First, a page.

GAZA CITY, Gaza Strip, AP -Tens of thousands of Palestinians crowded Gaza City”s small harbor Friday to celebrate the impending Israeli withdrawal from Gaza, waving flags and hearing promises from their leader that the West Bank and Jerusalem will be next.
The celebration came as news emerged that an Israeli economic foundation bought most of the greenhouses in Gaza settlements for $14 million on Friday and will hand them over to the Palestinians. The deal was arranged — and the money raised — through the intervention of James Wolfensohn, an American who is the international envoy for the withdrawal, said Daniel Ayalon, Israel”s ambassador to the United States.
The agreement ensures Palestinians a major economic engine for the impoverished region, and came as Palestinian President Mahmoud Abbas publicly sought credit for the pullout.
Abbas, surrounded by security guards, told the crowd at Friday”s rally: "From here, from this place, our nation and our masses are walking toward the establishment of an independent Palestinian state with Jerusalem as its capital."
Yet tensions between Abbas and the militant group Hamas became apparent when Cabinet minister Mohammed Dahlan said the Palestinian flag must be the official banner at all celebrations. He did not refer to Hamas directly, but the group has said it plans its own military-style celebrations, and is sewing thousands of its own green banners.
"This era is the era of unity, and the era that will end any competition or disagreement," Dahlan told the crowd.
Rabiya Hissi, 52, came to the rally with her two grandchildren. As the wife of a fisherman, Hissi”s family suffered for years from Israeli army limits on how far out to sea Palestinians could fish.
"We have been waiting for this minute for ages," Hissi said. "We have been waiting for joy and peace in our streets instead of blood and fear. I hope that the future of the coming generations will be a promising one."
Hamas, meanwhile, invited TV cameramen for the first time to film about 1,000 militants training ahead of the pullout. The release of the pictures of militants rappelling from high-rise walls and jumping through hoops of fire was seen as a challenge to the Palestinian Authority.
But it was unclear whether the training — which included the infiltration and attack of a Jewish settlement — meant the group would fire on withdrawing Israeli troops and settlers, despite demands by the Palestinian leadership that they allow Israel to evacuate the area quietly.
Israel is to begin its withdrawal from Jewish settlements in Gaza early Monday and later pull out of four West Bank settlments. The Israeli Defense Ministry said Friday it wants to complete the withdrawal by Sept. 4.
The agreement on the greenhouses, announced Thursday night, will leave intact 90 percent of the 1,100 greenhouses on 1,000 acres of Gaza, the strip”s largest employers. The deal involves payment of $14 million compensation by the Economic Cooperation Foundation, an Israeli organization, to the greenhouse owners.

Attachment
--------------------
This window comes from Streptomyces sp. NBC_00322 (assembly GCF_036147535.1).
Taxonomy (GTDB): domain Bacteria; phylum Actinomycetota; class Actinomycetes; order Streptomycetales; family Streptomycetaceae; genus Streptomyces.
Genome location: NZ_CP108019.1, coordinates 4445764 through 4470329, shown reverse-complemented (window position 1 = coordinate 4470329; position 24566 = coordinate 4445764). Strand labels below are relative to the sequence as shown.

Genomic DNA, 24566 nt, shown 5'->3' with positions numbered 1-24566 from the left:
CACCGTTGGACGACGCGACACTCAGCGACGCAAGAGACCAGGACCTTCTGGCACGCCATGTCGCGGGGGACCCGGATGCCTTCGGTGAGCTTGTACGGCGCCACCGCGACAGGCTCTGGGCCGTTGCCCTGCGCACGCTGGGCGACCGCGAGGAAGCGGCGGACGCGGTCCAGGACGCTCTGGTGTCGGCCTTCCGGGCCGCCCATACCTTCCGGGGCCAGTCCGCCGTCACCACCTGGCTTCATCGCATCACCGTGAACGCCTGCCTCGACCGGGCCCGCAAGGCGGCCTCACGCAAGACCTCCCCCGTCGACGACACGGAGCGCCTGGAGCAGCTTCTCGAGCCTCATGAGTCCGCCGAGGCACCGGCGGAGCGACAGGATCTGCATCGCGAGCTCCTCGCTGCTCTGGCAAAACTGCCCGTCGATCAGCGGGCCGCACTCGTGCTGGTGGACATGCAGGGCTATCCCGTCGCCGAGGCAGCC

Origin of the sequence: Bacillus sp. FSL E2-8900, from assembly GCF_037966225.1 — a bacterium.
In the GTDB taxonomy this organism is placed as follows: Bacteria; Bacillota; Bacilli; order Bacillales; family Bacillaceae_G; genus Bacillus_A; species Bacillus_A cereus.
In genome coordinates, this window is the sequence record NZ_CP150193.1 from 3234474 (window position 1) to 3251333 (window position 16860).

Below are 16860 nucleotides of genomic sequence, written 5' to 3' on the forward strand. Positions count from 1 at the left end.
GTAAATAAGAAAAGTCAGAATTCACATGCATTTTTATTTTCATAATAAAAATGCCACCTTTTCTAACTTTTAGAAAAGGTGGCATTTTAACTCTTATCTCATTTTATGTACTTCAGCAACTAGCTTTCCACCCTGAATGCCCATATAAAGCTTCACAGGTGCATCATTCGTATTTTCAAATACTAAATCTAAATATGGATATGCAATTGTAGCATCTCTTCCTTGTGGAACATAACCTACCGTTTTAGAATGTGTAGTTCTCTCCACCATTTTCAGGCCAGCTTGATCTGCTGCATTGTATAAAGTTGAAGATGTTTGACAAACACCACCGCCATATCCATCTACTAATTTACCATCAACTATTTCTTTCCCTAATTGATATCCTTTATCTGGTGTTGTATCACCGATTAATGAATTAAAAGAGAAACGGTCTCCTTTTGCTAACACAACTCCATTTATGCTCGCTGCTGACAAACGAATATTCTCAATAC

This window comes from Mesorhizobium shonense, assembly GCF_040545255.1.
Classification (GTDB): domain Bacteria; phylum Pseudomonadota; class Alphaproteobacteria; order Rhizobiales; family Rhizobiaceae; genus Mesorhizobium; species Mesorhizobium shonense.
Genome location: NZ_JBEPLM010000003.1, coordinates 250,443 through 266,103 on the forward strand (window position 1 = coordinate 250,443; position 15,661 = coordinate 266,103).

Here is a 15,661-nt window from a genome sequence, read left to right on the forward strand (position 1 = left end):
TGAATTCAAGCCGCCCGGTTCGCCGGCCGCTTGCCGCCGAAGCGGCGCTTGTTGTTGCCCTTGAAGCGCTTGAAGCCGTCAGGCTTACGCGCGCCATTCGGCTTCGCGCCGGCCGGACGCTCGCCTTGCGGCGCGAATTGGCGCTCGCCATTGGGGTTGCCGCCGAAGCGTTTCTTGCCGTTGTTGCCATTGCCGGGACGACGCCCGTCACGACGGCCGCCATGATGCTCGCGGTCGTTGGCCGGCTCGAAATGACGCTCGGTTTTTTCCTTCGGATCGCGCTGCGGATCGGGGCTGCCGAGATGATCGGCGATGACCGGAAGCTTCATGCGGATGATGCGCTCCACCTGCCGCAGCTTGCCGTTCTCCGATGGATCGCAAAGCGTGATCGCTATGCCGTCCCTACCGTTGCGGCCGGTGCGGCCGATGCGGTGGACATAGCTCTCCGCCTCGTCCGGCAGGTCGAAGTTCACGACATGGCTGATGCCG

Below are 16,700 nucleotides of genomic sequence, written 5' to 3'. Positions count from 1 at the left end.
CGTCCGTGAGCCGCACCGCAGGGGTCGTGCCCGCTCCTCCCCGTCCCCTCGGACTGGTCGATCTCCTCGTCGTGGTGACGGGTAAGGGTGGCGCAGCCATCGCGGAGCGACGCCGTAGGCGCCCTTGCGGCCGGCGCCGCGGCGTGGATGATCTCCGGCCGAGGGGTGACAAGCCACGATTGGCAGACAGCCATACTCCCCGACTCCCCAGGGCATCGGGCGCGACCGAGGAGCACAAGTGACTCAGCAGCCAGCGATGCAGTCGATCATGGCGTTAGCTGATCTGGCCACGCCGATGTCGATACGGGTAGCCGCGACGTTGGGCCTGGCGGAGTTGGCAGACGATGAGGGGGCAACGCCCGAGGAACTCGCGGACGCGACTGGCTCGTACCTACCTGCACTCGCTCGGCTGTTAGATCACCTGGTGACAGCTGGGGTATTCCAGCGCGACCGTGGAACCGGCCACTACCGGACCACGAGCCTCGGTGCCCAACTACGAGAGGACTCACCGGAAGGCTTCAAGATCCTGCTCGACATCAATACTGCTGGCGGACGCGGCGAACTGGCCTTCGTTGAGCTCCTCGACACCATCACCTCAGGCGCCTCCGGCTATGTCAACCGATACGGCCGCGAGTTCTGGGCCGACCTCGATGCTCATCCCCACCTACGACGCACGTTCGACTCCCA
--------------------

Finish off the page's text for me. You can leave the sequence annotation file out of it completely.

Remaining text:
Wolfensohn, a former broker with Salomon Brothers, stepped in, contributed $500,000 of his money and rounded up American and other donors to provide the rest, said David Siegel, spokesman for the Israeli Embassy,
Ayalon said the greenhouses, which employ 4,000 Palestinians, will provide jobs for an additional 6,000 in the local economy.
By Friday, many greenhouses had been abandoned. In Neve Dekalim, Gaza”s largest settlement, yellow peppers rotted on the vines. One greenhouse had been completely uprooted, the only thing left a plastic tarp covering the sandy surface.
Farmers in the settlements grew herbs, lettuce, tomatoes, cucumbers and flowers, mostly for export.
Eitan Hadari, a representative of the Gaza settler farmers, said the hothouses not included in the deal had already been dismantled by their owners. The settlers will receive up to $4,000 per greenhouse, he said.
A U.S. government agency, USAID, had been negotiating with the Gaza settlers to buy the greenhouses. However, the Palestinian Authority objected to the use of U.S. government funds for such a deal, because it could be seen as paying compensation to the settlers.
Israeli Prime Minister Ariel Sharon suggested in an interview published Friday that Israel could eventually relinquish more West Bank settlements. He reiterated, however, that Israel would keep major West Bank settlement blocs. "Not everything will be there. The issue will be raised during the final status talks with the Palestinians," Sharon told the Yediot Ahronot newspaper.
Sharon said he is convinced the withdrawal from Gaza will benefit Israel in the long run. "I have no regrets," he told Yediot. "Even if I had known the level of (settler) resistance, I would have done it."
When Sharon decided more than a year ago to withdraw from Gaza, captured 38 years ago, he reasoned that would make it easier for Israel to hold on to the major West Bank settlement blocs, where most of the 240,000 settlers live. In all, 9,000 settlers are to be uprooted.